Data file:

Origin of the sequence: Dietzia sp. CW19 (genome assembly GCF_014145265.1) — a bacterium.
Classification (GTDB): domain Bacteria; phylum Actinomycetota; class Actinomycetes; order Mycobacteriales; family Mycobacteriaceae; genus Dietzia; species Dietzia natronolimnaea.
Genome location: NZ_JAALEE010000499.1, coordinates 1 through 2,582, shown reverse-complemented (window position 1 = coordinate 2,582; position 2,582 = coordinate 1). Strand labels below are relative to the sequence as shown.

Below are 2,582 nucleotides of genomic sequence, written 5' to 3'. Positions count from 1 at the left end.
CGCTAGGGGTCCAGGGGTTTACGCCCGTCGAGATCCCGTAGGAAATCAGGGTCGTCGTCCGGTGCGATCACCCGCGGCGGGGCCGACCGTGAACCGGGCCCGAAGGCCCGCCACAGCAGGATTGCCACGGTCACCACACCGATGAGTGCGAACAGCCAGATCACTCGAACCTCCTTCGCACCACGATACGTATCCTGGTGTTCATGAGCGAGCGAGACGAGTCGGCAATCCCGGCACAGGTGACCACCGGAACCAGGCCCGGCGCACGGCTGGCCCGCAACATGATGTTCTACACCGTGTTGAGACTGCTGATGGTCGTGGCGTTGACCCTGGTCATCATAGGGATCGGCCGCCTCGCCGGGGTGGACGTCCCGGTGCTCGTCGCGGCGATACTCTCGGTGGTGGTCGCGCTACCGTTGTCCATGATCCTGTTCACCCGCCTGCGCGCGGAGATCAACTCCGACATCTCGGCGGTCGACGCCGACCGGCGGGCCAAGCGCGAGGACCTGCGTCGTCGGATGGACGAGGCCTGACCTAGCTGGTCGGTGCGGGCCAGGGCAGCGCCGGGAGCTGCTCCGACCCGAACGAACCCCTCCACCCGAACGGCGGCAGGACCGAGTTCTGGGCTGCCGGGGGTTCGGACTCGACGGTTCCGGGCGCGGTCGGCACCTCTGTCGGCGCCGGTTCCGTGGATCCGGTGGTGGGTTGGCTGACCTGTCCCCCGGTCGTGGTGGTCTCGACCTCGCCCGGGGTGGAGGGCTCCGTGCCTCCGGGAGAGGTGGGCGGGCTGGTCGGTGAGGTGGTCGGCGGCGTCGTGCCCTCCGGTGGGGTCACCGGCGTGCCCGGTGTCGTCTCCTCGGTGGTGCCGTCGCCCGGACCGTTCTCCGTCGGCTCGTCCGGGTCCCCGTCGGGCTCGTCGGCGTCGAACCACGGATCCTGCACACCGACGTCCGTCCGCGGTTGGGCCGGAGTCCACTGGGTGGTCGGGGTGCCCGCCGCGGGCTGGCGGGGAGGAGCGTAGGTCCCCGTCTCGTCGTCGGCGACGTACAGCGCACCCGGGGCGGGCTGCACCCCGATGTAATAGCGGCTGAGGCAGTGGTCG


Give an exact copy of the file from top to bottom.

Origin of the sequence: Dietzia sp. CW19 (genome assembly GCF_014145265.1) — a bacterium.
Classification (GTDB): domain Bacteria; phylum Actinomycetota; class Actinomycetes; order Mycobacteriales; family Mycobacteriaceae; genus Dietzia; species Dietzia natronolimnaea.
Genome location: NZ_JAALEE010000499.1, coordinates 1 through 2,582, shown reverse-complemented (window position 1 = coordinate 2,582; position 2,582 = coordinate 1). Strand labels below are relative to the sequence as shown.

Below are 2,582 nucleotides of genomic sequence, written 5' to 3'. Positions count from 1 at the left end.
CGCTAGGGGTCCAGGGGTTTACGCCCGTCGAGATCCCGTAGGAAATCAGGGTCGTCGTCCGGTGCGATCACCCGCGGCGGGGCCGACCGTGAACCGGGCCCGAAGGCCCGCCACAGCAGGATTGCCACGGTCACCACACCGATGAGTGCGAACAGCCAGATCACTCGAACCTCCTTCGCACCACGATACGTATCCTGGTGTTCATGAGCGAGCGAGACGAGTCGGCAATCCCGGCACAGGTGACCACCGGAACCAGGCCCGGCGCACGGCTGGCCCGCAACATGATGTTCTACACCGTGTTGAGACTGCTGATGGTCGTGGCGTTGACCCTGGTCATCATAGGGATCGGCCGCCTCGCCGGGGTGGACGTCCCGGTGCTCGTCGCGGCGATACTCTCGGTGGTGGTCGCGCTACCGTTGTCCATGATCCTGTTCACCCGCCTGCGCGCGGAGATCAACTCCGACATCTCGGCGGTCGACGCCGACCGGCGGGCCAAGCGCGAGGACCTGCGTCGTCGGATGGACGAGGCCTGACCTAGCTGGTCGGTGCGGGCCAGGGCAGCGCCGGGAGCTGCTCCGACCCGAACGAACCCCTCCACCCGAACGGCGGCAGGACCGAGTTCTGGGCTGCCGGGGGTTCGGACTCGACGGTTCCGGGCGCGGTCGGCACCTCTGTCGGCGCCGGTTCCGTGGATCCGGTGGTGGGTTGGCTGACCTGTCCCCCGGTCGTGGTGGTCTCGACCTCGCCCGGGGTGGAGGGCTCCGTGCCTCCGGGAGAGGTGGGCGGGCTGGTCGGTGAGGTGGTCGGCGGCGTCGTGCCCTCCGGTGGGGTCACCGGCGTGCCCGGTGTCGTCTCCTCGGTGGTGCCGTCGCCCGGACCGTTCTCCGTCGGCTCGTCCGGGTCCCCGTCGGGCTCGTCGGCGTCGAACCACGGATCCTGCACACCGACGTCCGTCCGCGGTTGGGCCGGAGTCCACTGGGTGGTCGGGGTGCCCGCCGCGGGCTGGCGGGGAGGAGCGTAGGTCCCCGTCTCGTCGTCGGCGACGTACAGCGCACCCGGGGCGGGCTGCACCCCGATGTAATAGCGGCTGAGGCAGTGGTCG